Impact of the Slots at Racetracks Program by the Numbers:
- Slots at racetracks generate $1.1 billion dollars in revenue for the OLG, making it the biggest contributor to the OLG’s bottom line.
- OLG provided the Ontario Government $1.9 billion in the 2009-2010 fiscal year, 60% of that came from the Slots at Racetracks Program.
- That money gets invested into hospitals, the volunteer sector and municipal projects; meaning Ontarians get better services without having to pay more in taxes.
History of the Program
In the late 1990’s and throughout the past decade, the Ontario Lottery and Gaming Corporation (now the OLG) entered into a revenue sharing agreement with the horse racing industry and host municipalities in Ontario to allow the placement of slot machines at racetracks.
The racetracks provided the OLG with access to their existing facilities, saving the government the massive expense of building their own facilities and having to gain the approval of municipalities and the public to build gambling venues in their back yards. This agreement was not entered into lightly by the horse racing industry. After more than two years of economic review and negotiation, both the horse racing industry and the Ontario government’s Management Board of Cabinet agreed that a 20% share of the slots revenue could offset the loss of horse racing’s wagering dollar and customer base to sustain the horse racing industry. This revenue share would also help to offset the cost of operating and maintaining the buildings and properties in which the OLG’s government operated slots are housed.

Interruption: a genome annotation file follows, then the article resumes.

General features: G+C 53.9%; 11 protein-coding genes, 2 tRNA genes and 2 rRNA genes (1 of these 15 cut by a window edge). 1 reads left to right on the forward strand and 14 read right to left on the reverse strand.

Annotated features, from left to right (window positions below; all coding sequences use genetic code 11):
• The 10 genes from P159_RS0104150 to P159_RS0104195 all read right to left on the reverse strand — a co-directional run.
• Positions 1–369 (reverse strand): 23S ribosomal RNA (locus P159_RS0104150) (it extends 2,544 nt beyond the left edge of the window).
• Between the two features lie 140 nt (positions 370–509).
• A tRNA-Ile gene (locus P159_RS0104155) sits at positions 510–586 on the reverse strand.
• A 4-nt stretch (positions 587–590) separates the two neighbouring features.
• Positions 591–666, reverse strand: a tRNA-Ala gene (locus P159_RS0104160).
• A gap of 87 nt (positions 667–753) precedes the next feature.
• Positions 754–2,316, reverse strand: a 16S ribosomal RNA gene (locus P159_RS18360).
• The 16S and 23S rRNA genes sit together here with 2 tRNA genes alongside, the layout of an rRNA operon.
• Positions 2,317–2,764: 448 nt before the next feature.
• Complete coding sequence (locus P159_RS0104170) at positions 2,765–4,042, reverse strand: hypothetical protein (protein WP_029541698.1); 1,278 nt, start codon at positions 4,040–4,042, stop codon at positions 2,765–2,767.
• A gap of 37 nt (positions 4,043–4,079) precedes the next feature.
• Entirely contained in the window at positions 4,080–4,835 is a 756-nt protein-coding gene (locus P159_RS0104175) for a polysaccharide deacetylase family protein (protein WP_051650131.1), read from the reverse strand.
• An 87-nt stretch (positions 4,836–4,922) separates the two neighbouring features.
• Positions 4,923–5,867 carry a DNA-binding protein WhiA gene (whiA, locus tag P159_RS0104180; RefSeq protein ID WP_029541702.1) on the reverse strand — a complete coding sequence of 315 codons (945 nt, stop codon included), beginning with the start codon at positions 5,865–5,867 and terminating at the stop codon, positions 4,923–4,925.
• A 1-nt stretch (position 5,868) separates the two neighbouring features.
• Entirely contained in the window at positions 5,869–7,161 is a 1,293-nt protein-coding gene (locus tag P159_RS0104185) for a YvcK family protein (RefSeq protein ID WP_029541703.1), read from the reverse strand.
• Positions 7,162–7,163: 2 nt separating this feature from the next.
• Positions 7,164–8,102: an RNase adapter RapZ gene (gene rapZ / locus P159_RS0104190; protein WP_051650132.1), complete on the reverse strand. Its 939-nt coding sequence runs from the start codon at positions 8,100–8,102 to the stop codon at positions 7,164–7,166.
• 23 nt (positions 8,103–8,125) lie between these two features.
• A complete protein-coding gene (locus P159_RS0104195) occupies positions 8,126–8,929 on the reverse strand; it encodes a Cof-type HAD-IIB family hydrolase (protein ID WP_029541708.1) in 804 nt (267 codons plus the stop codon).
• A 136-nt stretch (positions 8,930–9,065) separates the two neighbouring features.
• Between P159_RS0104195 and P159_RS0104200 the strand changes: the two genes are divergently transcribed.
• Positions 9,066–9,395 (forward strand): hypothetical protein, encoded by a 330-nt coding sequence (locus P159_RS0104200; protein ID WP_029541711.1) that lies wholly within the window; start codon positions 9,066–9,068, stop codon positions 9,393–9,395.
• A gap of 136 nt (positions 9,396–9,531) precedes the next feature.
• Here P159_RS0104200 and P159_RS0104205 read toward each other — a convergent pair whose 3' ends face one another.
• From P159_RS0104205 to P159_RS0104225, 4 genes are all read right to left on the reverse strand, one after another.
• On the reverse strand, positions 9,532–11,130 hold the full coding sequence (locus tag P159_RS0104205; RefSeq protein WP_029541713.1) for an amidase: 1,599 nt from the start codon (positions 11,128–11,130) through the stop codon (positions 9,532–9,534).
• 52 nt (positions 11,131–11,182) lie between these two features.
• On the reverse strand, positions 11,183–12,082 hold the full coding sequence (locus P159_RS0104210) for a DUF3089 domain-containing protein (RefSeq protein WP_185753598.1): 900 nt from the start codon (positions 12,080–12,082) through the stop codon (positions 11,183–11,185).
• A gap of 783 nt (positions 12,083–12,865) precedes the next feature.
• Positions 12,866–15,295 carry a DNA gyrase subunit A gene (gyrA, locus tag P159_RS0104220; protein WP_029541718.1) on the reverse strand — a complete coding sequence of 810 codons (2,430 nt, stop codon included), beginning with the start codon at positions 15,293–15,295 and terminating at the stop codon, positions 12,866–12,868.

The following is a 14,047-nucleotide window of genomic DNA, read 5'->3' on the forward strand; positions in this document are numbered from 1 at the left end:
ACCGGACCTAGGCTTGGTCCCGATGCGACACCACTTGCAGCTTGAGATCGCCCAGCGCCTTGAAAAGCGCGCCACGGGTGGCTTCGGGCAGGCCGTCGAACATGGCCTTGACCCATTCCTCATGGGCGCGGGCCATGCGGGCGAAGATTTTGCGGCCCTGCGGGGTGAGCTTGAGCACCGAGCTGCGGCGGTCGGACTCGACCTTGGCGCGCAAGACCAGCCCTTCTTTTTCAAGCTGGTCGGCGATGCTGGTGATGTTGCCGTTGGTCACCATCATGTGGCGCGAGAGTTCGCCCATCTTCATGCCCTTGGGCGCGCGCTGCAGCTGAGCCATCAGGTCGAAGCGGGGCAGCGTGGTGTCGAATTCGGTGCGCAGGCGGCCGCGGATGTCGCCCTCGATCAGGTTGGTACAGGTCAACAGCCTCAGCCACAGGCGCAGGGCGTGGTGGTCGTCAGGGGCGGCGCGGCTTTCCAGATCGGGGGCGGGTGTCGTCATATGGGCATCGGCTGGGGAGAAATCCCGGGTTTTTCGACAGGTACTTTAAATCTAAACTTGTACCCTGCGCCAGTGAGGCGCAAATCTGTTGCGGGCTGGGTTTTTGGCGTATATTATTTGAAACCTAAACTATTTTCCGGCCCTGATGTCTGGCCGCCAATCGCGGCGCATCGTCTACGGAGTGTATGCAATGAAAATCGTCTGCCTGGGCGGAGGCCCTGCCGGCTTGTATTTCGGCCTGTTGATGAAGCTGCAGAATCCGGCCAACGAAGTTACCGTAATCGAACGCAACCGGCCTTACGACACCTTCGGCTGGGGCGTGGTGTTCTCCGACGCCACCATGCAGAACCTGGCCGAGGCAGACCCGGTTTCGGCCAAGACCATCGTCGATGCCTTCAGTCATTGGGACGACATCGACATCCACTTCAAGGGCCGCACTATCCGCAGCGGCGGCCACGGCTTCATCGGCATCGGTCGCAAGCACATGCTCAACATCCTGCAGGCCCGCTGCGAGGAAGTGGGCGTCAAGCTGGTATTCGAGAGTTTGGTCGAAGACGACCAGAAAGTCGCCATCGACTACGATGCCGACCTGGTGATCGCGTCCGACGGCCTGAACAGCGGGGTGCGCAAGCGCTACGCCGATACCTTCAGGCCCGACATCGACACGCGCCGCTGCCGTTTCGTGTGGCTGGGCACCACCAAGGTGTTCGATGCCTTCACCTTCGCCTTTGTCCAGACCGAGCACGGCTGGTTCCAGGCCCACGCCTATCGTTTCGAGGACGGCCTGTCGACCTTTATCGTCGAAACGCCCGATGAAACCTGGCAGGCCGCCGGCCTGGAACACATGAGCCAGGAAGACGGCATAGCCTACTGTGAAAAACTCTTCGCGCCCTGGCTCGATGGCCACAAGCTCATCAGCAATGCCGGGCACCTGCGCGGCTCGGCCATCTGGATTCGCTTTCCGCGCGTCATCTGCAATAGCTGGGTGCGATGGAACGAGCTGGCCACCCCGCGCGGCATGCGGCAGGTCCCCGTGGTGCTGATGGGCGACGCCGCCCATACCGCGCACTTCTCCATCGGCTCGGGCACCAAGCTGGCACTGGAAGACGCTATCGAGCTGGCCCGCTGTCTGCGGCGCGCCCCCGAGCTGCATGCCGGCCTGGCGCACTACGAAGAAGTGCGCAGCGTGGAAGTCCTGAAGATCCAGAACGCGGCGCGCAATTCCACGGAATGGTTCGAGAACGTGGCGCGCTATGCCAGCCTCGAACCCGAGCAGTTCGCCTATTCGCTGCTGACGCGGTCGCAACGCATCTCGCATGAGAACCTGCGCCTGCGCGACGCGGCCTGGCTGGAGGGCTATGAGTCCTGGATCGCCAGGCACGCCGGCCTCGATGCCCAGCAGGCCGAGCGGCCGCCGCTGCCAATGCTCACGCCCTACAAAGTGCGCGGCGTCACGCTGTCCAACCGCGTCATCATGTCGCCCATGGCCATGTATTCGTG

For more than 10 years, the Slots at Racetracks Program has been a highly successful partnership which has allowed the horse racing industry to sustain itself and continue providing many economic benefits to the rural and municipal economies, while earning the provincial government more than $1.1 billion dollars in revenue every year.
The OLG revenue sharing program has offset the negative financial impact slots at racetracks would otherwise have on the racing industry’s bottom line. The ever increasing competition imposed by the slots and other expanded gaming would further erode the wagering dollar to the point that the industry’s survival would be at serious risk. The government is looking to reduce the horse racing industry’s revenue share at a time when they are looking to expand their own gaming operations in direct competition with horse racing. In addition, if the proposed changes to the Criminal Code are implemented, the provinces will be allowed to operate sports betting, once again in direct competition with the horse racing industry.
Out of the more than 60,000 jobs that would be at risk, many of those employed have worked in the industry all their lives, some are even second and third generation racetrack workers who would be unlikely to find jobs in other industries.
By preserving the existing program, the government would continue to collect $1.1 billion dollars annually from the race horse industry while ensuring Ontario’s horse racing industry remains economically sound for those rural communities and the 60,000 families that rely on the race horse industry for employment.